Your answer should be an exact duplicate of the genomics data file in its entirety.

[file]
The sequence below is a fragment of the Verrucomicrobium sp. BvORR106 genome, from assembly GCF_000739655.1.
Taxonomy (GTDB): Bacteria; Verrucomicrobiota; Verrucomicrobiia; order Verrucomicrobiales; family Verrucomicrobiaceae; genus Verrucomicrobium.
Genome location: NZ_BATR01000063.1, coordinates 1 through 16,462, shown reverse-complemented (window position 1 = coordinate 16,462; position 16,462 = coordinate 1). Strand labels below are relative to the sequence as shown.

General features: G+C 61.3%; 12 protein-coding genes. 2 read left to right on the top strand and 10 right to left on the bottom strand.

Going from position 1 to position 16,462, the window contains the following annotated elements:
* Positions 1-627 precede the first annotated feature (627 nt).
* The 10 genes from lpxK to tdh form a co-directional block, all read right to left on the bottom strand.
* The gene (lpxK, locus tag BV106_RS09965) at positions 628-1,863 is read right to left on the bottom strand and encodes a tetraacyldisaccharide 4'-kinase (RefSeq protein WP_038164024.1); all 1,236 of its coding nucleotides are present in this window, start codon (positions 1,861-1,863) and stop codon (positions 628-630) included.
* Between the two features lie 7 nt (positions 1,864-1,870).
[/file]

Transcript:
The sequence below is a fragment of the Verrucomicrobium sp. BvORR106 genome, from assembly GCF_000739655.1.
Taxonomy (GTDB): Bacteria; Verrucomicrobiota; Verrucomicrobiia; order Verrucomicrobiales; family Verrucomicrobiaceae; genus Verrucomicrobium.
Genome location: NZ_BATR01000063.1, coordinates 1 through 16,462, shown reverse-complemented (window position 1 = coordinate 16,462; position 16,462 = coordinate 1). Strand labels below are relative to the sequence as shown.

General features: G+C 61.3%; 12 protein-coding genes. 2 read left to right on the top strand and 10 right to left on the bottom strand.

Going from position 1 to position 16,462, the window contains the following annotated elements:
* Positions 1-627 precede the first annotated feature (627 nt).
* The 10 genes from lpxK to tdh form a co-directional block, all read right to left on the bottom strand.
* The gene (lpxK, locus tag BV106_RS09965) at positions 628-1,863 is read right to left on the bottom strand and encodes a tetraacyldisaccharide 4'-kinase (RefSeq protein WP_038164024.1); all 1,236 of its coding nucleotides are present in this window, start codon (positions 1,861-1,863) and stop codon (positions 628-630) included.
* Between the two features lie 7 nt (positions 1,864-1,870).